2. Make sure you’re comfortable with your doctors, surgeons, radiologists.  There is a good chance you are going to be seeing them several times and it is imperative that you trust them and that they show you respect.  If you have a good working relationship with your clinicians, it makes the whole process ever so much easier.  The very last thing you need right now is someone who is overbearing, rude, abrupt, or untrustworthy.  If you have any doubts, get a second opinion from another doctor.  I changed to a second doctor/expert early on and I was so very glad I did.
  3. Take time to make the decisions regarding treatment that are right for you.  This was the most helpful advice I ever got.  My dear friend, Julia, reminded me that the vast majority of cancers grow slowly over a period of time.  If you need a week or two or three to sort through the many options, do it!  This is your body and you must feel comfortable with your course of treatment.  Do not let doctors or clinicians pressure you to do something unless or until you have decided that it is an appropriate course of action for you.  Take the time to do research.  Look online, read books, talk to other breast cancer patients and survivors.  My advice is: use your brain, but in the end, trust your gut feelings.
  4. Change your diet right now.  Chances are there is room for improvement.  If you eat meat and dairy, greatly reduce consumption of both or make sure you are using hormone-free products – preferably also organic and/or locally raised.  (Locally raised livestock are less likely to be filled with all the chemicals and toxins that agribusiness routinely uses in their food “production.”)  Double, triple, quadruple the number of vegetables and fruits you consume.  Most veggies and fruits are not only extremely nutritious and supportive of your immune system, but many actually fight cancer.  They fight free radicals, they slow tumor growth, they neutralize nitrosamines and toxins, they balance out hormones, and they even help make changes at the DNA level.  You can’t afford NOT to eat lots of produce.  (Again, please try to make it organic if at all possible, or from local farms and gardens.)  Consume lots of salads and soups and smoothies.  And throw in things like chopped kale, onions, carrots, and flaxseed into almost everything you consume.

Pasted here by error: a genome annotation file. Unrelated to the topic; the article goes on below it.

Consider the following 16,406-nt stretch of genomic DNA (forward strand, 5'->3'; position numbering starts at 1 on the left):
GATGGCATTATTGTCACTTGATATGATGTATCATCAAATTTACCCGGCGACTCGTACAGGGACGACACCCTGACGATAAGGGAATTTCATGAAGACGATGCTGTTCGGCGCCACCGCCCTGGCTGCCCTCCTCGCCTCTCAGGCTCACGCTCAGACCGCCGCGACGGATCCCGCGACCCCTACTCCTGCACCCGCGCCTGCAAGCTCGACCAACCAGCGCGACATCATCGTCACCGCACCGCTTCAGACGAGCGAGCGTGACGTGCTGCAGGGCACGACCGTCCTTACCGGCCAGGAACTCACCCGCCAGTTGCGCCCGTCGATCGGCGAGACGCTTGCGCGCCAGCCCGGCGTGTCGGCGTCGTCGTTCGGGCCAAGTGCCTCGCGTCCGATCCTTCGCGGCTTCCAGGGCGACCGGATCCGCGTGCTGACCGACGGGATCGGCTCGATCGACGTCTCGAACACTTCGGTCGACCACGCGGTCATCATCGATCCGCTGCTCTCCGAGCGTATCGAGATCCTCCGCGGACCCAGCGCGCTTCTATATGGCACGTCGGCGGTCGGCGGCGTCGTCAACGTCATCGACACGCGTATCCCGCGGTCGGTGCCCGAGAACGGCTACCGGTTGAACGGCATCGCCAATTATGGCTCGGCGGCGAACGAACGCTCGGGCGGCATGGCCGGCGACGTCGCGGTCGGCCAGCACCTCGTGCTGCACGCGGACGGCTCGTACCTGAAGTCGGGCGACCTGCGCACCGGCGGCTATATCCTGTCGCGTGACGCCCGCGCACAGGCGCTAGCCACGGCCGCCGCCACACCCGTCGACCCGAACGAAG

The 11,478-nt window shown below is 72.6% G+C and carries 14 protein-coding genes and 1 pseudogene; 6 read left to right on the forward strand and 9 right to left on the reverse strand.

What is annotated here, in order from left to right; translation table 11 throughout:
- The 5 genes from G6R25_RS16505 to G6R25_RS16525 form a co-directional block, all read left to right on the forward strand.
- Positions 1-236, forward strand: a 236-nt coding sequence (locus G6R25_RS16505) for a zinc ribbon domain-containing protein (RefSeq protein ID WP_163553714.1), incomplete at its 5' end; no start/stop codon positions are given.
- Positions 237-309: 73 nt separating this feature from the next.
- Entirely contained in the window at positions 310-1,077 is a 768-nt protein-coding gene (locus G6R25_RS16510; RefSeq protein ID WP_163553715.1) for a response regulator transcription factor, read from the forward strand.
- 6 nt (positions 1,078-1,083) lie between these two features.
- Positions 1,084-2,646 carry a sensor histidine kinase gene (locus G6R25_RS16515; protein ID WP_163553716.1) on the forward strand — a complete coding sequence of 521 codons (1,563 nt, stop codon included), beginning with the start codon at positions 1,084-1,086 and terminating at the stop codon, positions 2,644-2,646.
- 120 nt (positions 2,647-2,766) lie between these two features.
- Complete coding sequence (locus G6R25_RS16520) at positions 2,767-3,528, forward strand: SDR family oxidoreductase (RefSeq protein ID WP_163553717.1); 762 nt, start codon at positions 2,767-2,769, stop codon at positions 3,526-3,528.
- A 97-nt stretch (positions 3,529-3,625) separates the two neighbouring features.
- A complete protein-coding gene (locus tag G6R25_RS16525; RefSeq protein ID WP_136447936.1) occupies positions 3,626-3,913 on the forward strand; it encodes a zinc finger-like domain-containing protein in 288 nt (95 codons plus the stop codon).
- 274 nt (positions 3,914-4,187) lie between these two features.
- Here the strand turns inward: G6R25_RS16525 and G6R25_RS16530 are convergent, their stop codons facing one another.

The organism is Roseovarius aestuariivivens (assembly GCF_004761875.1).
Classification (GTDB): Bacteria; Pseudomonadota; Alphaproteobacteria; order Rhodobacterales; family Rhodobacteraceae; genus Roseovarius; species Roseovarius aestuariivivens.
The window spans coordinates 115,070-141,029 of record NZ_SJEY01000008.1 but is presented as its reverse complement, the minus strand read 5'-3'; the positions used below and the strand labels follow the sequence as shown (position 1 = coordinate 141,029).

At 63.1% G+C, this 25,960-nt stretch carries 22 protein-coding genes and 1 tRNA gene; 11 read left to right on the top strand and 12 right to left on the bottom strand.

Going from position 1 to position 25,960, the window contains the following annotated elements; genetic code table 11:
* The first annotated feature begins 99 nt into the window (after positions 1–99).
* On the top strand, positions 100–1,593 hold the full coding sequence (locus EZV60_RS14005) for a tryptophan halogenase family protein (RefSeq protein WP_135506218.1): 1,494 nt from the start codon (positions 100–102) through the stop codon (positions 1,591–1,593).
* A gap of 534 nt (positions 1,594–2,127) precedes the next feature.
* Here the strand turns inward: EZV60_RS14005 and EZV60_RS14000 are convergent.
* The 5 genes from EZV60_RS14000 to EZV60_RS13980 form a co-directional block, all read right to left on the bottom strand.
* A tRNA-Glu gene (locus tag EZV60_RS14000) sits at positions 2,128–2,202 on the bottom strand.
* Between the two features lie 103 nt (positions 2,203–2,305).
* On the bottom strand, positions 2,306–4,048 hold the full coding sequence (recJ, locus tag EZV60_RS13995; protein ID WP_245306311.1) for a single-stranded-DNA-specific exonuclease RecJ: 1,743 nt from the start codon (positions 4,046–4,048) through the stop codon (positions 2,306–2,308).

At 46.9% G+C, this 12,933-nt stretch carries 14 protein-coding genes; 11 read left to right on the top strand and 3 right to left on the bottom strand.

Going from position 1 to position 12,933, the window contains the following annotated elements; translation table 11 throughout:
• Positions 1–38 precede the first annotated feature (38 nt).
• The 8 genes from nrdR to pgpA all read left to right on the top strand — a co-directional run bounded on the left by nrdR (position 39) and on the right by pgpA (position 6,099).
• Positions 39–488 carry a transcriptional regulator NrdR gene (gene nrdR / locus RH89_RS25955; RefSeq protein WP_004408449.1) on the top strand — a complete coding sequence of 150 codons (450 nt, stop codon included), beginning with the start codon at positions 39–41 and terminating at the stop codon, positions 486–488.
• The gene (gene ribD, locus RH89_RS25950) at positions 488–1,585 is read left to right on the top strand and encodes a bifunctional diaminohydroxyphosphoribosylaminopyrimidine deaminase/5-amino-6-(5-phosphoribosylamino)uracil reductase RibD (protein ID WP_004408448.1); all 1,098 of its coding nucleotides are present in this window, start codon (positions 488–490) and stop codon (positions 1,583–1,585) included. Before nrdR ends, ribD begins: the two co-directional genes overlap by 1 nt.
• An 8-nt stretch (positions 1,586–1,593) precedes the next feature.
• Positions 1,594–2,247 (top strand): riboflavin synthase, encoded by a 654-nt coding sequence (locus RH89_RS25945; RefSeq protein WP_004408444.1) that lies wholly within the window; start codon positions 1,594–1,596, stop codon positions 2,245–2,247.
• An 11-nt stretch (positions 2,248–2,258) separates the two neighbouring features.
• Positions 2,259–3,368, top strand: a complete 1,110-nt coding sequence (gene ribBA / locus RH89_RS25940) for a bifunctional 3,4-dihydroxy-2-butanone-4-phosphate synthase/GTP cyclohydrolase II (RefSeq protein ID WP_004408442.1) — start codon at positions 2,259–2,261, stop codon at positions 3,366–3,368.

5. Make your environment as pure as possible.   Drink pure, filtered water whenever possible.  Use natural cleaning products and detergents.  Don’t use air fresheners, hair sprays, and certainly no weedkillers on your lawn or pesticides around your home.  Consider not using nail polish or hair gel or perms or harsh dyes.  And definitely don’t drink out of plastic drink containers that have been left in a hot, sunny car.  And definitely don’t microwave in plastic containers.  (In fact, try to avoid microwaving as there are some studies which show the nutrition is completely lost in the process.)
  6. Cut way back on alcohol consumption.  Quit smoking cigarettes.
  7. Exercise.  Maintain a healthy body weight.  Personally, I find walking good for my spirit as well as my body.
  8. Try to get as much sleep as you can and make your bedroom dark at night. (Except for moonlight.  Moonlight is very good for you.)
  9. Under your doctor’s guidance, make sure you are getting enough Vitamin D.  Those lacking sufficient Vitamin D are more prone to cancer.  Consider also the possibility of adding other medicinal herbs or supplements to your health regime.